Zini Buffalo Classic

The first of my local races for the year is the Zini Buffalo Classic. I did it last year, and it is the first race in the Big 5 Mountain Bike Series. I did four of the five races last year, and apparently have become a bit of a talking point. It seems taking on 25km worth of mountain bike race on a unicycle gets one noticed.

My sister, her husband and my mum decided to come along, just because. So we all trooped down to Mtunzini. At the start were many familiar faces from last year. Lots of the usual reaction (something along the lines of: “No bloody way” or “Are you actually serious?”) while waiting for everything to get started. I did offer to swap, but no one took me up on it. Strange, that. Last year I did the race with Johnny, but I think he was on call or otherwise engaged.

The start was the same as last year, down the fairway and back up the next one, then into the Zini River Estate and down to the river proper. Someone had realised that it was better to let the faster 50km riders go in front of us, so this section was a lot less stressful for me, bringing up the rear. I was riding largely alone, at the back of the field, as is customary. The split between the 50km and 25km race was still a klick or so off when I got overtaken by the front runners. Bonus points to the gentleman who wheelied past me.

The route then got into the inevitable cane fields (Southern Zululand is lousy with the things 😉 ). The riding was still pretty easy, but a bit more undulating. The long uphills meant that I was able to start closing the gap on my bi-wheeled compatriots. The water table people were suitably astonished at the one-wheeled maniac cheerfully pedalling along. Along this section, but after the water table, I passed a nasty spill, which had apparently resulted in a broken collar bone. Since there were people there, and a medic was apparently on the way, I decided that there was not much that I could do, and continued my ride.

The worst section of the ride was a long uphill where the can had been cut on one side of the farm road. The wind was extremely annoying, blowing across from my left and requiring constant correction. After this the route turned into more sheltered timber plantations. A short way in came the first bit of real single-track: a quite steep, twisty downhill. In other words, a total blast.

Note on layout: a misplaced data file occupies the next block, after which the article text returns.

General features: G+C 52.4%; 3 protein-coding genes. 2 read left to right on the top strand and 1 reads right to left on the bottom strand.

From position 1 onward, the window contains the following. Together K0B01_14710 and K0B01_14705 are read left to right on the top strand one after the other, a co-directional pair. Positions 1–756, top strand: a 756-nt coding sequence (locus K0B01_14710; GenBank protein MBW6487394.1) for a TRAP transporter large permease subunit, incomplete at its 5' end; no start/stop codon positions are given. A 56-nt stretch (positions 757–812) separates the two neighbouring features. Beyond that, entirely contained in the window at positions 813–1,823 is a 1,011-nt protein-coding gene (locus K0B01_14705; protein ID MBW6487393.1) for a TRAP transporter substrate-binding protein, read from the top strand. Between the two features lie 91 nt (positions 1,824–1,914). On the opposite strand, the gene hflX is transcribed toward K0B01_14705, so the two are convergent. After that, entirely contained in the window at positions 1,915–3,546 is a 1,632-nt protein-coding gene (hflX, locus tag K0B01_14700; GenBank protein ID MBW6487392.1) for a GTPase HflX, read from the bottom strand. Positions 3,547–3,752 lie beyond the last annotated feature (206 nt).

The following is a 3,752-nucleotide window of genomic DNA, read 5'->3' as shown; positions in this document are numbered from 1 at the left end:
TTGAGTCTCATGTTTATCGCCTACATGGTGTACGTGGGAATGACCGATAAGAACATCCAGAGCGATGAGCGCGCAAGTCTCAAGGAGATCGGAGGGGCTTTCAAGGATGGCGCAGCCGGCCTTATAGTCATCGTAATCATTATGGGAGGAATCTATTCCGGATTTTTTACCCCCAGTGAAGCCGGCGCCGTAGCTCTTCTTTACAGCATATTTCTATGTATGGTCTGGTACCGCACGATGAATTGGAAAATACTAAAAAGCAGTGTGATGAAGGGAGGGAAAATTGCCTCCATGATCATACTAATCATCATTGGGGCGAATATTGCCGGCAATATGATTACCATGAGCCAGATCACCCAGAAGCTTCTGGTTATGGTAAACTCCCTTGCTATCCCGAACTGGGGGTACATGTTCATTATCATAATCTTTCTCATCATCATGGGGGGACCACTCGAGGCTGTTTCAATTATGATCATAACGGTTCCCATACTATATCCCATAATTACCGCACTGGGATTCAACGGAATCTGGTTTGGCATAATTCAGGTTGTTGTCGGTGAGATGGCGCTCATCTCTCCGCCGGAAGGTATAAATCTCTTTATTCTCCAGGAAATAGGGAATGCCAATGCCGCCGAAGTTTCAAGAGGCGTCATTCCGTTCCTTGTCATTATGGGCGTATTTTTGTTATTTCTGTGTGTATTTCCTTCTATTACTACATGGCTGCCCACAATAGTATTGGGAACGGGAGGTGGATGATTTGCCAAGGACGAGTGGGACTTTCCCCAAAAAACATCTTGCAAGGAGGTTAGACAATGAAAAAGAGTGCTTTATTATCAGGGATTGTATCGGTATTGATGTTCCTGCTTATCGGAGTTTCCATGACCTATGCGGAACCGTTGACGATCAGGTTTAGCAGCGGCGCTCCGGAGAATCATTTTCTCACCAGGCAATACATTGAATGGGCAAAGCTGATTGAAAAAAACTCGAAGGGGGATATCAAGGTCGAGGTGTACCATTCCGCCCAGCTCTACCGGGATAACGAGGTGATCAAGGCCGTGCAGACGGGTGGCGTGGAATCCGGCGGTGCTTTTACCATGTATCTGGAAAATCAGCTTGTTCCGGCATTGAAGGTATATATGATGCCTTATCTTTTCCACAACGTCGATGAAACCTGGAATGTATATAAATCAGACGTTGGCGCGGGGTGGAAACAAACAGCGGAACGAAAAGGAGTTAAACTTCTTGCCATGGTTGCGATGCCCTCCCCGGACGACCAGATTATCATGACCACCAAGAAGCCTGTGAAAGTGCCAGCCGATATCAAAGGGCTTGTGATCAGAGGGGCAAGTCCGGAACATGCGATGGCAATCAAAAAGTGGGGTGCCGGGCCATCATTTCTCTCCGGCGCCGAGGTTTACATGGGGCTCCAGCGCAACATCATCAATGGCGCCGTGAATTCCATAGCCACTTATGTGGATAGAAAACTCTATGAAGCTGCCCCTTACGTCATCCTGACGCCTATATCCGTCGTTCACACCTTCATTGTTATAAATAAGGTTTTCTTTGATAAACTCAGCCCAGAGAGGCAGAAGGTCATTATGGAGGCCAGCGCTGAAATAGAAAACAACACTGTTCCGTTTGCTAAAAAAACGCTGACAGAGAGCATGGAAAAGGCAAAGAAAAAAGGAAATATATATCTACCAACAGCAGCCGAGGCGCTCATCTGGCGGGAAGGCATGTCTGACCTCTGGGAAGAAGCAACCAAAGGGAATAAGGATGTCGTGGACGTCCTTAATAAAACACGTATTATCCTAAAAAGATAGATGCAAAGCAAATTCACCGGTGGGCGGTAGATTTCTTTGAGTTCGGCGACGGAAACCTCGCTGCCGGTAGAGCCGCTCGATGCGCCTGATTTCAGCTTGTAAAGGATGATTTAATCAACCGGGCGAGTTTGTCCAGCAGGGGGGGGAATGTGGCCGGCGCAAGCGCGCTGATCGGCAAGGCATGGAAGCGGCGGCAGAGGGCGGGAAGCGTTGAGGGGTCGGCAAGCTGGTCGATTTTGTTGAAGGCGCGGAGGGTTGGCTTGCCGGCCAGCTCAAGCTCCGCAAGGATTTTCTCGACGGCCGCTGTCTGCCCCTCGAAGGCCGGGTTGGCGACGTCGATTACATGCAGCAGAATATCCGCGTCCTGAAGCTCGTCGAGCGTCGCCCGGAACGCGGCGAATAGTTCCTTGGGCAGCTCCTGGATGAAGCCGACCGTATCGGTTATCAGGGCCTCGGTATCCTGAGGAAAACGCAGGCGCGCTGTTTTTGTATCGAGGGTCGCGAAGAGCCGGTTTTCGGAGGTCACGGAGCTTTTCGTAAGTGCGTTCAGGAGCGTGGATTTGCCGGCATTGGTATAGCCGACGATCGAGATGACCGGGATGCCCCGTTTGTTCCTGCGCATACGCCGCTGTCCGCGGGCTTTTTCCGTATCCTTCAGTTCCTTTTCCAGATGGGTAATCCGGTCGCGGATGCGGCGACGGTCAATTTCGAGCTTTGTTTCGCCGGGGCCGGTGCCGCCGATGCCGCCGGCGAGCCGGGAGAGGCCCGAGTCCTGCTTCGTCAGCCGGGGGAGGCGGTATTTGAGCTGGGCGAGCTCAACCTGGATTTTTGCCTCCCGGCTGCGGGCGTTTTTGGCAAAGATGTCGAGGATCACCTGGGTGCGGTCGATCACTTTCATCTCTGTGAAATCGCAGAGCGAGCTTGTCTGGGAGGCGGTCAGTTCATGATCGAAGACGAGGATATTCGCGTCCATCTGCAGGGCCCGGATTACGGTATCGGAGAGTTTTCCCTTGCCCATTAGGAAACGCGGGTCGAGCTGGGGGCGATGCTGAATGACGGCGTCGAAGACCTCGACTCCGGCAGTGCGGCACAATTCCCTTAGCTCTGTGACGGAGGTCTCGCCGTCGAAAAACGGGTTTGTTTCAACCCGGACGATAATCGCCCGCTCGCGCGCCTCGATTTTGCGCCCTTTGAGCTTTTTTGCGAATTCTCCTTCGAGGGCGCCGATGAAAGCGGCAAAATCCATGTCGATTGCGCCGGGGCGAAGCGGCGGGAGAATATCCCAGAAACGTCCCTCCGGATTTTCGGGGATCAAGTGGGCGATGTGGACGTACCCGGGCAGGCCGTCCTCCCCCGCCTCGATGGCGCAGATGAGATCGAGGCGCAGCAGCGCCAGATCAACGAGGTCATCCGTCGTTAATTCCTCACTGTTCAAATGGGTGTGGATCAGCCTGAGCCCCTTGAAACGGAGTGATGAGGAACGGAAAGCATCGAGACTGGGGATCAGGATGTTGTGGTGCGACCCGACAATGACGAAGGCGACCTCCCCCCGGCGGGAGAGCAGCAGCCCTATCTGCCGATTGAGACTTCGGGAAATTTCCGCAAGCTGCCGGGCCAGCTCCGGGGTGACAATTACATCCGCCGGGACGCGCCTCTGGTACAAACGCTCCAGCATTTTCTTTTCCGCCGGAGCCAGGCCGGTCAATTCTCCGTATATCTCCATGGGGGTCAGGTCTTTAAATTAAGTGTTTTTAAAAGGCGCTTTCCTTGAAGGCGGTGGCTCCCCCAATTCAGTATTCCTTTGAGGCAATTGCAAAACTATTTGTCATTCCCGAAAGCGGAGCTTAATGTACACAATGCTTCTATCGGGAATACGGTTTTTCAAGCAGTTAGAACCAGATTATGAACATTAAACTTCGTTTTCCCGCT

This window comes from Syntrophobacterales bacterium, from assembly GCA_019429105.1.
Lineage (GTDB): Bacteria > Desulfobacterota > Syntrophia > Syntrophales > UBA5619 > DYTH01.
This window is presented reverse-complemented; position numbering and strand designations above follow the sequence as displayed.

More riding along farm roads followed until the second water table. After that? SINGLE-TRACK! Absolutely amazing riding through the coastal forest. I pushed harder than I really should have, but was able to keep up with a few riders through here. One of the water table attendants seemed bemused by my enthusiasm on being told about the technical riding ahead. This section of singletrack, and I have no idea how long it actually was, is some of the most enjoyable riding I have done.

The finish was fairly anticlimatic after that, with a last push through the town back to the country club. I did have the support of Erica, Mal and my mum for this last section, since that is where they were waiting for me.

I finished with a slower time compared to last year, but I believe that this was a fairly common trend. I also got interviewed over the PA system, which was pretty cool.

The next of the Big 5 series is at home, in Eshowe, but it is on the same weekend as the Unidaba in Durban, so I need to see which one I go to on the Sunday. Either are sure to be great.

Riding through the raphia palm forest. Photograph by Jaques Marais of